Diagnostic Tests

Viral diagnostic tests are not used routinely in a primary care setting, but access to these diagnostics has increased and may provide some guidance in obtaining a more accurate diagnosis. Polymerase chain reaction (PCR) for measurement of adenoviral DNA from tear fluid has become more common, but use of the technology is still hindered by costs of equipment and training.28 Viral cell culture with confirmatory immunofluorescence assay is time consuming and rarely performed.28

The availability of an in-office rapid test, such as AdenoPlus (Quidel, San Diego, CA, USA), to detect adenoviruses is a promising approach to obtain a timely diagnosis and reduce unnecessary use of ophthalmic antibiotics.6,28,41,42 In addition to the health benefits, use of a rapid and accurate point-of-care test for adenovirus detection could reduce societal costs associated with acute conjunctivitis.6 AdenoPlus specifically detects adenoviral serotypes through antigen-based microfiltration sampling.28,42 Observed sensitivity of the test ranges from 39.5 to 93%.28,41,42 Sambursky et al noted that testing conditions may cause an artificial inflation of the sensitivity,28 and Holtz et al suggested verifying negative results by real-time PCR.42 Also, clinical judgement may supersede the result of this test vis-à-vis treatment, in part because no available ophthalmic agent is indicated for the treatment of viral conjunctivitis.

Conjunctival cultures should be obtained for all diagnoses of suspected infectious neonatal conjunctivitis.1 Bacterial cultures are recommended for patients of all ages if purulent infectious conjunctivitis recurs, is severe, or becomes chronic.1 In places where culture plating is less common, ESwab (Copan Diagnostics, Murrieta, CA, USA) offers a convenient method of sample preparation for bacterial testing.43 ESwab is a liquid-based multipurpose collection and transport system that is suitable for automation, Gram stains, and traditional culture.43 Also, the ESwab system maintains testing viability of bacteria at room temperature and for ≤48 hrs.43 Suspected cases of adult and neonatal chlamydial conjunctivitis can be confirmed by diagnostic testing using an immunofluorescent antibody test and enzyme-linked immunosorbent assay.1 Testing ocular samples by PCR is not currently approved by the US Food and Drug Administration. Gram or Giemsa staining of conjunctival cytology smears is recommended for diagnosing infectious neonatal conjunctivitis or gonococcal conjunctivitis in any age group.1,44 In cases of conjunctivitis unresponsive to therapy, conjunctival biopsy in conjunction with immunofluorescent staining can be considered.1


Diagnosis of acute infectious conjunctivitis is complicated because of the signs and symptoms that overlap with other inflammatory conjunctival conditions; therefore, likelihood for misdiagnosis remains high. Misdiagnosis of viral conjunctivitis as bacterial conjunctivitis may result in inappropriate use of antibiotics, which in turn contributes to increased antibiotic resistance. Additionally, misdiagnosis may lead to impaired quality of life and lost productivity due to poor outcomes. Adherence to the American Academy of Ophthalmology evidence-based treatment guidelines and greater educational efforts directed at both patients and physicians could improve the management of acute infectious conjunctivitis. Prescription of antibiotics should be delayed until a bacterial etiology is confirmed, and educational pamphlets should be distributed to general and emergency care practitioners. Development of novel agents with broad-spectrum antimicrobial activity may offer potential new approaches without the drawback of resistance.26,27,45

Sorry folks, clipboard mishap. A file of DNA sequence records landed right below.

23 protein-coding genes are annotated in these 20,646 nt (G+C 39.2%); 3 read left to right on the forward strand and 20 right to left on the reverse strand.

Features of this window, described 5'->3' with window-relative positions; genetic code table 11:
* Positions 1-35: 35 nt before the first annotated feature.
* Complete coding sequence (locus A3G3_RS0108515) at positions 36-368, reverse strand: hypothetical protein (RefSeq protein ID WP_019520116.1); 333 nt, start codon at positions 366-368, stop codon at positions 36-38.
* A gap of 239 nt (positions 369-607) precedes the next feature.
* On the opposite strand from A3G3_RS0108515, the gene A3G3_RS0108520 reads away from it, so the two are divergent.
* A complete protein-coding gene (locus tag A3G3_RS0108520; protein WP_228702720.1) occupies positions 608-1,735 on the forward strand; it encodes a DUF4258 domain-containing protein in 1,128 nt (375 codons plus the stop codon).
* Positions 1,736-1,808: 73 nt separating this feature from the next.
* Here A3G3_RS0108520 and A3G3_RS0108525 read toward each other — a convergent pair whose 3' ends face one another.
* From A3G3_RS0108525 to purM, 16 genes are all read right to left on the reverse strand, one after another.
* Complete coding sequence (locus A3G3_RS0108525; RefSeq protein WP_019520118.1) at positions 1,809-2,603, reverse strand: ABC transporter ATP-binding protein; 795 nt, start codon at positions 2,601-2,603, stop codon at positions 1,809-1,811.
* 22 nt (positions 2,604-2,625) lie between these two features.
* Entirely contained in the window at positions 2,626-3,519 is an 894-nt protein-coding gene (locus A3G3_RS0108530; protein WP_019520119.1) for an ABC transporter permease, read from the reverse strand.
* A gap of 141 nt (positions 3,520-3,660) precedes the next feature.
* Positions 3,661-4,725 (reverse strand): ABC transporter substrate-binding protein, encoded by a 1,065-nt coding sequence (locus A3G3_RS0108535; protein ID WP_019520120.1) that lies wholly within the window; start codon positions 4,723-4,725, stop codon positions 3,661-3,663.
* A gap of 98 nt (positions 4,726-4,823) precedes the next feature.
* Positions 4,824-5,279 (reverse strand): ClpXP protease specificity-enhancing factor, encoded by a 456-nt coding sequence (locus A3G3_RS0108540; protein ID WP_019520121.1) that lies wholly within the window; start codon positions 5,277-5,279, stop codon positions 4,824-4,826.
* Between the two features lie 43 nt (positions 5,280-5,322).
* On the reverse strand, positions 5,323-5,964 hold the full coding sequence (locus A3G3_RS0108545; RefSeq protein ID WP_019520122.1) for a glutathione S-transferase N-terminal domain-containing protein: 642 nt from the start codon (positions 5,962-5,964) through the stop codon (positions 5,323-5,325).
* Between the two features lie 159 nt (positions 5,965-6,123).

The authors thank Dr. Terry O’Brien for his helpful discussion and comments at the initial stage of this manuscript. The authors also thank Daniella Babu, PhD, of Excel Medical Affairs, who provided medical writing assistance, funded by Shire, a Takeda company.


Medical writing support was funded by Shire (a Takeda company). Shire (a Takeda company), reviewed the manuscript for medical accuracy only.


EY has served as a consultant for Allergan, Bausch & Lomb, JJV, Novartis, Shire (a Takeda company), TearLab, and TissueTech, during the conduct of the study. EY has served as a consultant for Alcon, Aurea Medical, Avedro, Avellino, BioTissue, Beaver Visitec, BlephEx, Bruder, CorneaGen, Dompe, EyePoint Pharmaceuticals, iOptics, Glaukos, Guidepoint, LENSAR, Kala Pharmaceuticals, Merck, Mynosys, Ocular Science, Ocular Therapeutix, Ocusoft, Omeros, Oyster Point Pharmaceuticals, Science Based Health, Sight Sciences, Sun, Surface, TopCon, TearLab Corporation, and Zeiss, outside the submitted work. SH has served as an advisor or investigator for Allergan, Alcon, Avedro, BioTissue/TissueTech, Dompe, Eyevance, EyePoint Medical, Johnson & Johnson, Kala, NuSight Medical, Ocular Therapeutix, Quidel, Shire (a Takeda company), Science Based Health, Sight Sciences, Sun, Tear Solutions, Tear Restore, and TissueTech. The authors report no other conflicts of interest in this work.